Case Presentation: A two–year-old previously healthy boy presented with the chief complaint of acute onset left-sided weakness in the setting of recent fever and upper respiratory symptoms. Admission exam was notable for left-sided facial droop, weakness of upper and lower extremities, and inability to walk. Initial CT head was notable for a right basal ganglia hypodensity. Subsequent CTA and MRI of the head suggest focal cerebral arteriopathy (FCA) leading to infarct in the right anterior cerebral artery (ACA) and middle cerebral artery (MCA) without signs of moyamoya disease. Infectious workup revealed presence of parainfluenza and rhinovirus/enterovirus by PCR and reassuring CSF studies. Neurosurgery determined surgical intervention was not indicated, and the patient was initiated on aspirin therapy. Three weeks later, he was readmitted with new right-sided deficits, focal seizures, and new collaterals on imaging consistent with interval development of moyamoya disease leading to initiation of pulse-dose steroids. Repeat infectious and viral PCR testing identified acute influenza without signs of herpes or varicella infection. Echocardiogram, hypercoagulability workup, and moyamoya genetic panel were normal. Throughout both admissions, he was managed by the hospital medicine service after initial stabilization by the ICU. Recovery period was complicated by hypertension, dysphagia, emotional lability, and persistent residual weakness of upper and lower extremities requiring inpatient rehab.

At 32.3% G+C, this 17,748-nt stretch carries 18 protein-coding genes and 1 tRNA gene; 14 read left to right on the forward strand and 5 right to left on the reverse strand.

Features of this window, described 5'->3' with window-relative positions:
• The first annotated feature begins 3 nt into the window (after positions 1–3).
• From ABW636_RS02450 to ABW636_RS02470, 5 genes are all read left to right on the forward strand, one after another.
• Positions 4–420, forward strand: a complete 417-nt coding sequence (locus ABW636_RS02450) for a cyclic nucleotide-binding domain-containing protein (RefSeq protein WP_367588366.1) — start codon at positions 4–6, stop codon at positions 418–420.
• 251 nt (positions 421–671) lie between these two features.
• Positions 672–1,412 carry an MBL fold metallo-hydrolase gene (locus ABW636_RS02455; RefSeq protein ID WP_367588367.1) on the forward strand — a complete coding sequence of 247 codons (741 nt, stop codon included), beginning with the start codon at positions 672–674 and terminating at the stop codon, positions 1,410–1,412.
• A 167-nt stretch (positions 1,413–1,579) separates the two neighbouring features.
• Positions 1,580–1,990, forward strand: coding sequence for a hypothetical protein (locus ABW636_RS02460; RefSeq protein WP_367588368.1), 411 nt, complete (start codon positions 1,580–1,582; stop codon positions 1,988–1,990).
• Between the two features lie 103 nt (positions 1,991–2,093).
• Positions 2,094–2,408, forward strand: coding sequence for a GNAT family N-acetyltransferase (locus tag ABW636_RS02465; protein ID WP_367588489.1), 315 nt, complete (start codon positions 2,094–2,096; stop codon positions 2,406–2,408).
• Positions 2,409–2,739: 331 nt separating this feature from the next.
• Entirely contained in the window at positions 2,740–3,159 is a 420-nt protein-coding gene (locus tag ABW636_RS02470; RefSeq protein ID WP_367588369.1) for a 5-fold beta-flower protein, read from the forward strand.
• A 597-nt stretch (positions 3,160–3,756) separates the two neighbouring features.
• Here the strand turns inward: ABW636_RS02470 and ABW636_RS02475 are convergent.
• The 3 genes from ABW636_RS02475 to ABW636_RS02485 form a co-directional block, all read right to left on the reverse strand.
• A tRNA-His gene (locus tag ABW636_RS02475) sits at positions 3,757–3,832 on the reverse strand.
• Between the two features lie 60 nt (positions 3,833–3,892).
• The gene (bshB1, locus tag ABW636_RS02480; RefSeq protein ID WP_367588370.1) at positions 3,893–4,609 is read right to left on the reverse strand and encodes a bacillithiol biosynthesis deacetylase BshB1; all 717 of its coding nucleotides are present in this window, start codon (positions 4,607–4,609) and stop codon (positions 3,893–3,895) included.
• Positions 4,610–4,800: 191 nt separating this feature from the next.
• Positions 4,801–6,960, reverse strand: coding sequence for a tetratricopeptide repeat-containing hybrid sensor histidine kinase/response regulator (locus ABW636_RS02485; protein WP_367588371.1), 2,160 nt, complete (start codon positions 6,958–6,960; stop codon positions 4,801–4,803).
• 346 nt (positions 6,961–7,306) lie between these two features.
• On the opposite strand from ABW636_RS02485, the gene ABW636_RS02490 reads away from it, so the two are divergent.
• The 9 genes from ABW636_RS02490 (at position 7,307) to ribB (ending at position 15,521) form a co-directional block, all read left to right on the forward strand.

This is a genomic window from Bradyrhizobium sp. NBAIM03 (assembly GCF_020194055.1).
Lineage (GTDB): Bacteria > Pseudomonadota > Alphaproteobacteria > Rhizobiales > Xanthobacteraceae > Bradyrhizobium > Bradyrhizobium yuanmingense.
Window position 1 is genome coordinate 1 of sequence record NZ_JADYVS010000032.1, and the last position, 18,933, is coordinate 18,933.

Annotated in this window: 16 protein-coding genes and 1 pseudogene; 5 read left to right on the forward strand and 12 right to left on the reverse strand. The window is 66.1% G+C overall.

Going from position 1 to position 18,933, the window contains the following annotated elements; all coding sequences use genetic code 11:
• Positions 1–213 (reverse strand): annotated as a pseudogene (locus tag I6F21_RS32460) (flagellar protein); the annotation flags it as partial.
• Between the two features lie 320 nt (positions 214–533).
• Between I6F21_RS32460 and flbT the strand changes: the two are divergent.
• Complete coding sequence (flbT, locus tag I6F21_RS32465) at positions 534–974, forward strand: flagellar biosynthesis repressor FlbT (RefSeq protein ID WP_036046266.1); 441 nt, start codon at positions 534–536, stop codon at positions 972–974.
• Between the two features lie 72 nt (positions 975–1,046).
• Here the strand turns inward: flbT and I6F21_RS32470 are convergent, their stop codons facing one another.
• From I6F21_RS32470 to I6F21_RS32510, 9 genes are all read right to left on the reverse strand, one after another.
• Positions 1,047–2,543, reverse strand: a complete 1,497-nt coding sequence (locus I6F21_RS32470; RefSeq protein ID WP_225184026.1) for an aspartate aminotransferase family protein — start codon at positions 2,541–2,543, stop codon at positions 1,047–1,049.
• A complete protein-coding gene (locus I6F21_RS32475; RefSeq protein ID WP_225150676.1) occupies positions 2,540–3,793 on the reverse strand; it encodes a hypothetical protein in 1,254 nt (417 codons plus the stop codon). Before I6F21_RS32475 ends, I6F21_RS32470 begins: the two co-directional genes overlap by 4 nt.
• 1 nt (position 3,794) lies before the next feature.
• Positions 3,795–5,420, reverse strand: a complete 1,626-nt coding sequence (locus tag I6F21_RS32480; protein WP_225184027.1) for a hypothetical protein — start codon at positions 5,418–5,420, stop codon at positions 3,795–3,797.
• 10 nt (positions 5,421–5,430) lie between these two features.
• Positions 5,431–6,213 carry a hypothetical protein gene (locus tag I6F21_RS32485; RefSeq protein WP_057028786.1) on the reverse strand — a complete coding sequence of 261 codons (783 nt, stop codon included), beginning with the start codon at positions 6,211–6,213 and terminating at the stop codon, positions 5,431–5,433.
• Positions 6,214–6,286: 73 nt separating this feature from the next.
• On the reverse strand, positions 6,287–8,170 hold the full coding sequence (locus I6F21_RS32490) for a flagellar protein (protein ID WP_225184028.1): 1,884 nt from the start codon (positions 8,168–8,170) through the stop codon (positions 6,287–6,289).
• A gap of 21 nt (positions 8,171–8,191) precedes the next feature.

Discussion: Pediatric arterial ischemic stroke (AIS) is rare. Despite young age, children suffer significant mortality and morbidity, with more than half of survivors suffering ongoing neurologic deficits with arteriopathies such as moyamoya disease and FCA representing up to an estimated 50% of those cases. Studies have also indicated a significant risk of recurrence in arteriopathies compared to other types of AIS. Moyamoya disease, the idiopathic variant, is characterized by narrowing and occlusion of the internal carotid artery (ICA), MCA, and ACA that is historically described as “puff of smoke” on imaging and leads to focal deficits. Seizures, as seen in our case, are common and can be the initial presenting symptom. Pathophysiology of moyamoya disease is still poorly understood with current hypotheses suggesting possible infection, immune, environmental, and inherited factors. Moyamoya disease has also been reported to present with initial unilateral focal cerebral arteriopathy that then progresses, further complicating diagnosis.

Conclusions: We present an unusual case of pediatric stroke. Initially presumed to represent a focal cerebral arteriopathy triggered by viral infection, subsequently our patient suffered a recurrence leading to a diagnosis of moyamoya disease. This case is unusual not only in its progression on imaging but its association with viral disease. Given the otherwise unremarkable workup, we hypothesize repeat upper respiratory infections (URI) may have been the trigger. Previous studies have identified an increased risk with recent URI in cases of FCA. Enterovirus infection leading to FCA has been reported, but we were unable to identify any cases in the literature noting parainfluenza or influenza leading to either FCA or moyamoya disease, suggesting these may be newly discovered risk factors. This case emphasizes the heightened awareness needed for this rare disorder and need for future study on association between viral infections and cerebral arteriopathies.